by Gary Pendleton
A Specialist among Winter Birds
The woods are quiet except for the sound of leaves underfoot. Even in their leafless state, the bare trees muffle traffic sounds. A flock of geese breaks the silence before fading off toward the river. The place is so still that it seems asleep.
The winter birds are here. Many species congregate in mixed winter flocks: chickadees, tufted titmice, kinglets, nuthatches, downy woodpeckers and brown creepers. Because they tend to flock together, large areas seem empty of bird life. But somewhere farther down the trail they will be coursing through the woods. There is safety in numbers.
They are an eclectic mix, but they are not just a variety of species. They represent very different types. Often in a single flock you can find seven species representing five families. That makes for a remarkably diverse group. They are all small birds and they share the same wooded habitat, but the range of physical differences between them is striking.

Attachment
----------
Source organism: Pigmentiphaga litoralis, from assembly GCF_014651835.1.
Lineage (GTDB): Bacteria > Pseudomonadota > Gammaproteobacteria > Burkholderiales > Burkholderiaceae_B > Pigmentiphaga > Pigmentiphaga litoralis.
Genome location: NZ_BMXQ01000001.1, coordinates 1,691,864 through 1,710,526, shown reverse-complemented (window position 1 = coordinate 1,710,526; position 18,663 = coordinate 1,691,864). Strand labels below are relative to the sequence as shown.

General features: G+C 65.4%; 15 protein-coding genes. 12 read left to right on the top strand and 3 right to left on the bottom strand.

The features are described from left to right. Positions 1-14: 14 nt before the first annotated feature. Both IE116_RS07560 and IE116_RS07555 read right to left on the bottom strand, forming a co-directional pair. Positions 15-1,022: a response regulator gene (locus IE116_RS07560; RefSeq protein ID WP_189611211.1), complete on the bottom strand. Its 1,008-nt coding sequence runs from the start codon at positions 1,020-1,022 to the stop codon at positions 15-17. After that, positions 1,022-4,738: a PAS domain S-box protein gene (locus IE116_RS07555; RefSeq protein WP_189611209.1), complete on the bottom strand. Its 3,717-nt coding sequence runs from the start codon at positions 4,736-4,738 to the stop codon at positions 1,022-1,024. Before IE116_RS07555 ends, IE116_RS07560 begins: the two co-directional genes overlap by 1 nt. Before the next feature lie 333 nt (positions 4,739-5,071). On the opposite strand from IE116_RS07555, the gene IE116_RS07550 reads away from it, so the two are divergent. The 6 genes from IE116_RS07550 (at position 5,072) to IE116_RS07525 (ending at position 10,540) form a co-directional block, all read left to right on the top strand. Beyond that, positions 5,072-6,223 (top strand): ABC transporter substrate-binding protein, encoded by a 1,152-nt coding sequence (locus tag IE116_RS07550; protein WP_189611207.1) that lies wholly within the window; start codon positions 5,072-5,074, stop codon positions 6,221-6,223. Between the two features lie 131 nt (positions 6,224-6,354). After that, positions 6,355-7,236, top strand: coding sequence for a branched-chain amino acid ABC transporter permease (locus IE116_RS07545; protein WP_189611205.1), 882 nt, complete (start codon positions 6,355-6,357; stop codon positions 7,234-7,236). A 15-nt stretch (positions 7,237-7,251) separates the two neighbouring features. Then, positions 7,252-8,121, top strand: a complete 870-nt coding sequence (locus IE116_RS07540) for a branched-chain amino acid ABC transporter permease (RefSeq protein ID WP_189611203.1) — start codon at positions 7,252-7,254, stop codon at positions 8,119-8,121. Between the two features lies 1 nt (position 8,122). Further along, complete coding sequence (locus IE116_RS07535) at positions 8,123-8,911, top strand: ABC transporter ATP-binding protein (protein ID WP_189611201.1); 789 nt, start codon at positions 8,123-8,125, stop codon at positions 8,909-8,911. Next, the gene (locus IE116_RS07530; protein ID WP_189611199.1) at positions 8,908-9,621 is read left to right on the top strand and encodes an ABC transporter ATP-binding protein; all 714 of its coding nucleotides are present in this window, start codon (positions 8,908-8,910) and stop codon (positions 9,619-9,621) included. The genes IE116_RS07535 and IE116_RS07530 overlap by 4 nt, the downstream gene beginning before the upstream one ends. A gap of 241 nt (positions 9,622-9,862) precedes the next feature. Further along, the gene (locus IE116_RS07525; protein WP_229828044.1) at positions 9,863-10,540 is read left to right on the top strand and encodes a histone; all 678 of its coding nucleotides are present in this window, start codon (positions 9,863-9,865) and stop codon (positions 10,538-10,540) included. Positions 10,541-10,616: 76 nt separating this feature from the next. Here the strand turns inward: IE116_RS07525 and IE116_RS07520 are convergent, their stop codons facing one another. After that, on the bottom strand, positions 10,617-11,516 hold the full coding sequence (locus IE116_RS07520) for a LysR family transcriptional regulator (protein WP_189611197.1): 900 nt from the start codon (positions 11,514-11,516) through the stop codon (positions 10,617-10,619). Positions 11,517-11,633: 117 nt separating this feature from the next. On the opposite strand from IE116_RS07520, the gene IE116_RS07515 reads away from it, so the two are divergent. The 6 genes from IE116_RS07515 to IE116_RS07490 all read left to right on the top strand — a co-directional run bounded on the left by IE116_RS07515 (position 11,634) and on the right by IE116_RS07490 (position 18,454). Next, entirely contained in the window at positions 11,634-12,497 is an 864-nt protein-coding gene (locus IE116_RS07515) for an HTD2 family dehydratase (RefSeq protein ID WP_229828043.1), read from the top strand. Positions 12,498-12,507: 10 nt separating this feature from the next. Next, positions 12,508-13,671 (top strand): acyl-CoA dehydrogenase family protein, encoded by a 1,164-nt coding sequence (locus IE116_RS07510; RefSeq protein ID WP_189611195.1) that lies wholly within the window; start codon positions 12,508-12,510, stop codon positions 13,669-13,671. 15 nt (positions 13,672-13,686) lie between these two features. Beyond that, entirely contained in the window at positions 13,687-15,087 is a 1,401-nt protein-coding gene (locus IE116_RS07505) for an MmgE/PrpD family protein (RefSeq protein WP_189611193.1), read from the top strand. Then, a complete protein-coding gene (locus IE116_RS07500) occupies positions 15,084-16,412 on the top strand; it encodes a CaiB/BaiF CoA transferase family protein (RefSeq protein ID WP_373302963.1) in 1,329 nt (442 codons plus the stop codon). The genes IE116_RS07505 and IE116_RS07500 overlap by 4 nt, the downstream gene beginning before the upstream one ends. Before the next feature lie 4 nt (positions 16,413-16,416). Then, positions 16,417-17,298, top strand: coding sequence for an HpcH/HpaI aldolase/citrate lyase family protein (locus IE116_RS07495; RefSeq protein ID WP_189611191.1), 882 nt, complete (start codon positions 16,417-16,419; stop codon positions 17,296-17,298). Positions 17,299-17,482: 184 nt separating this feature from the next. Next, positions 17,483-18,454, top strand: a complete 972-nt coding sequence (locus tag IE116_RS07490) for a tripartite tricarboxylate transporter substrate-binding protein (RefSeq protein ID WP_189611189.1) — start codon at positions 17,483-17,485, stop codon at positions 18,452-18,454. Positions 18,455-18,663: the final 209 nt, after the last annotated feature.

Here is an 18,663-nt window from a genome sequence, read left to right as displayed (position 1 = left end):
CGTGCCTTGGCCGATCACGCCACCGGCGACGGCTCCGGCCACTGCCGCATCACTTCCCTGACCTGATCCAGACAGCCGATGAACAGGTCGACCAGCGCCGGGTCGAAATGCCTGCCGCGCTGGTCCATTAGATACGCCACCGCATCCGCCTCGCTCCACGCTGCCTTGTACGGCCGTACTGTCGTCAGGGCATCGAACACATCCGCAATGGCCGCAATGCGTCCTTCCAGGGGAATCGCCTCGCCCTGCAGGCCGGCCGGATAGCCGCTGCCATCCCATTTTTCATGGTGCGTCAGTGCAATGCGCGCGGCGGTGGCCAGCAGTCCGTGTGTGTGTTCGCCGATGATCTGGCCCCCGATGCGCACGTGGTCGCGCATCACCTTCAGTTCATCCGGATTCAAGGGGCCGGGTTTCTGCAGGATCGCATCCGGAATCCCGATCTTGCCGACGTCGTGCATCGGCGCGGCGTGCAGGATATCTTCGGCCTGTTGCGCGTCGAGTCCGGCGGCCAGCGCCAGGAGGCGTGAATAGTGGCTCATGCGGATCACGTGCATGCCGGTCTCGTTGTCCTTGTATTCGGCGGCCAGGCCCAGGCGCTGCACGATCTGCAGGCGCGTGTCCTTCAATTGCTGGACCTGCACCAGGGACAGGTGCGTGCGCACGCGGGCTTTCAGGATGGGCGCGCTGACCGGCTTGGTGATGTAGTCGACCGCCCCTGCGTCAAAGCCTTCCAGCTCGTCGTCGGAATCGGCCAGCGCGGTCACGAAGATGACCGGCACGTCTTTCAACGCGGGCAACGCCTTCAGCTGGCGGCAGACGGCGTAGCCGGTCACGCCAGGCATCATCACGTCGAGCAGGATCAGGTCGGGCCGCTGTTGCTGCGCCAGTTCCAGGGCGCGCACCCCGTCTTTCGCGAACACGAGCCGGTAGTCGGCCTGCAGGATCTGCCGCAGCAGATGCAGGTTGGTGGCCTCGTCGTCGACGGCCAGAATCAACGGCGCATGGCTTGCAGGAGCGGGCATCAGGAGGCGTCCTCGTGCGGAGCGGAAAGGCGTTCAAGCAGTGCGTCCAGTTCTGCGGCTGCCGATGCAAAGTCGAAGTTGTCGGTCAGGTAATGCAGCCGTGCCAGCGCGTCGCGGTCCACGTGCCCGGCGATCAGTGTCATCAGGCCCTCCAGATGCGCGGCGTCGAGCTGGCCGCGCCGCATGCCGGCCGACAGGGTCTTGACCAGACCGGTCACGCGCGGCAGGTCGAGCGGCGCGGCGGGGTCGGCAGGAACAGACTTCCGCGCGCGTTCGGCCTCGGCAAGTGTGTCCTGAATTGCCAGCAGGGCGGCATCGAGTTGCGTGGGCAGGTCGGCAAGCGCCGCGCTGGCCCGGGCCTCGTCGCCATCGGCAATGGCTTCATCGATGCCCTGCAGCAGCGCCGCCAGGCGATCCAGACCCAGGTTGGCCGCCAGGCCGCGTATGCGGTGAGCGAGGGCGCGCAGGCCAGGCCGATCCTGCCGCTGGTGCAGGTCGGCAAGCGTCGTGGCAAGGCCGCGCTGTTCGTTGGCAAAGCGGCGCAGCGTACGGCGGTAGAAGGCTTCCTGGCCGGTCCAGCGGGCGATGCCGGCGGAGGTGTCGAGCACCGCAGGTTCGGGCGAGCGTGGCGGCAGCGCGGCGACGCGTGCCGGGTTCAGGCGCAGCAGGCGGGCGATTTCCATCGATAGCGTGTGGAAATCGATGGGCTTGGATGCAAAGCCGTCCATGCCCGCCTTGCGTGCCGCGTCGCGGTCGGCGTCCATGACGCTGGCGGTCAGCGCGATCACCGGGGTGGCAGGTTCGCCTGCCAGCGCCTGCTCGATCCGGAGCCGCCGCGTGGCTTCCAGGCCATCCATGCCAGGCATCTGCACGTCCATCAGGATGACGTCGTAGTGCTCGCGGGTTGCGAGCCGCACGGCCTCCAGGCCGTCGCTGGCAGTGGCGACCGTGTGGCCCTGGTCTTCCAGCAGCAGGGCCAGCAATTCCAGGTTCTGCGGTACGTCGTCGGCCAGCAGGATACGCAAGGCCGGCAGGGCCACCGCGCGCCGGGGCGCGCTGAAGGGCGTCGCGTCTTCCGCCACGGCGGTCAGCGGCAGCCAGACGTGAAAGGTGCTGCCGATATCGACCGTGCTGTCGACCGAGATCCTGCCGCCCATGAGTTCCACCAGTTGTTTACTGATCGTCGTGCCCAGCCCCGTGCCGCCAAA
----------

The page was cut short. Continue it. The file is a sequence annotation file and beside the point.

A specialist, the creeper probes for food.
Adaptations that evolved out of different approaches to foraging for food account for the physical differences. The chickadees, titmice and kinglets are generalists; they eat a little of this and a little of that: fruit, seeds, buds, insects. As they have no need for specially adapted beaks or feet, their appearance is generic.
The woodpecker, nuthatch and creeper are specialists. Their food-finding methods include pounding, tapping or probing for insects. These birds have highly specialized body parts: strong skulls and beaks, purposeful feet and tail feathers.
The brown creeper is a short, slender bird with a downward curved bill and cryptically patterned brown and tan plumage. The long, curved bill is good for probing under bark for insects and spiders. Like the woodpeckers, the creeper has very stiff tail feathers.
Instead of perching on branches, woodpeckers and creepers usually hang on trunks and large limbs. This is where their specially adapted tails come in. The stiff tail feathers act as props that help them stay upright as they grip the trunks of trees.
True to their name, brown creepers creep. In their search for food, they creep up, never down. They are only capable of perching vertically and moving in one direction: up. Up, up and up.
Eventually they reach a point where they dont want to go up anymore. Being birds, they then fly. So when they reach a certain point on the tree, they swoop down, like a falling leaf, to the base of another tree and start over.